Ultranationalist leader Vladimir Zhirinovsky yesterday said his new book titled "The Last Blow On Russia" was a warning to the West against "the continuation of attempts to destroy Russia." "If these attempts are not stopped, an international catastrophe will inevitably follow," Zhirinovsky said at his book’s presentation. He predicted that his party would win the December 17 elections if the voters are not deceived, and that Russia will have only two large parties in the future: his own Liberal-Democratic Party and one based on the "Russia is Our Home" electoral bloc. Zhirinovsky also anticipated that he would run for president in 1996 and face president Boris Yeltsin in the runoff; and he thought that Yeltsin would renounce his presidential powers in favor of "a younger and more dynamic leader." He said he hoped to head the country until the year 2017, whereupon he would transfer powers to a Conservative Party so that he could "rest for a year or two." He said he was sure that, after two years, the masses would clamor for his return to office. Zhirinovsky refused to answer questions asked in French, which he called "the language of aggressors bombing innocent Serbians." (14)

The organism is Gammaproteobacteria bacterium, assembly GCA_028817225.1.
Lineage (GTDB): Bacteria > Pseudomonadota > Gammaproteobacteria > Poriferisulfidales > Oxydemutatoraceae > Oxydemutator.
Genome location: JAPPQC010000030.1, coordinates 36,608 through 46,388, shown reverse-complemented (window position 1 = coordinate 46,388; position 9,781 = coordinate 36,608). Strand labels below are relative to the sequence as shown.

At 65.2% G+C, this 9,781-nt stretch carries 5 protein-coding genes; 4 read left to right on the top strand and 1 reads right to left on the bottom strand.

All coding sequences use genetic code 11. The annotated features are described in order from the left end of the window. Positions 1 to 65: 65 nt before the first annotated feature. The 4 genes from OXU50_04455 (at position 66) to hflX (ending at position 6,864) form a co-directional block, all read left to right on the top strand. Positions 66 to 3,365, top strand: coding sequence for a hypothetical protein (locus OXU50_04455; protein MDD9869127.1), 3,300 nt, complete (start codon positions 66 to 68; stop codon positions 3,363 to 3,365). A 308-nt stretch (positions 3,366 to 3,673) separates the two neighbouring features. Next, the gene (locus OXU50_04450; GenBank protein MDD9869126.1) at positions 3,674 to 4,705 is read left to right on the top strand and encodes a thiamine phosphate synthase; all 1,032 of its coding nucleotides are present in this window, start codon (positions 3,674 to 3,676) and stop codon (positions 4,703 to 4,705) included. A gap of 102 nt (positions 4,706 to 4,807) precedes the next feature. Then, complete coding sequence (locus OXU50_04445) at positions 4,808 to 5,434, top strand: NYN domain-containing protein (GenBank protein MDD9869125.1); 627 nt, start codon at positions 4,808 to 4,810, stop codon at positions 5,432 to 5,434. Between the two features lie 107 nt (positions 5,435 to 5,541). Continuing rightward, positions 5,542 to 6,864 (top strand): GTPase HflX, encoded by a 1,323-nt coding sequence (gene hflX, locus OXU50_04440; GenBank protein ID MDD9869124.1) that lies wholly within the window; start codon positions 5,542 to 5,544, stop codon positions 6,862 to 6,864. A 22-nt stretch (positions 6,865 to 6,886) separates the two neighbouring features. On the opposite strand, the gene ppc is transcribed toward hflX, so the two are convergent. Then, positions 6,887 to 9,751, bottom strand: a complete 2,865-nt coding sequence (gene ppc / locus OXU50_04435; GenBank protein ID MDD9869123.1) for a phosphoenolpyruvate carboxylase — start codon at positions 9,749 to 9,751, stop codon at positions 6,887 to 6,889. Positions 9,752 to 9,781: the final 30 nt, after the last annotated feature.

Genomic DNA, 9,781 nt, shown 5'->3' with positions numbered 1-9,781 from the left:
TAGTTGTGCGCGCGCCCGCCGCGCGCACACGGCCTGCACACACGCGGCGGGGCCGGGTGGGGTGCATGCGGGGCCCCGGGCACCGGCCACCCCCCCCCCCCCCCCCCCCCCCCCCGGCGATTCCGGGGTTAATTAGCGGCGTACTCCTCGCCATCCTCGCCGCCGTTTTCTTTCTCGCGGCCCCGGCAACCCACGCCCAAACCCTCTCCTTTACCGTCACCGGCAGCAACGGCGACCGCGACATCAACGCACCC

Recent poll data suggest that Zhirinovsky’s constituency is made up primarily of the country’s resentful losers: the unemployed, workers untrained or unfit for the new economy, active duty and retired military officers and rank and file, plus some elements of the Russian "mafia" who like his anti-Western defiance. However, many who voted for him in the last election now say they will not do so again, largely because they see him as just another "politician" who did not keep pre-election promises. His LDPR is thus unlikely to get the 30 percent of the vote Zhirinovsky has predicted. Most recent polls give it around 7 percent. Zhirinovsky intimated a few days ago that he would run for president next June if his party gets over 15 percent of the vote in the Duma elections.
Russian Signal Encourages Baltic Nonalignment.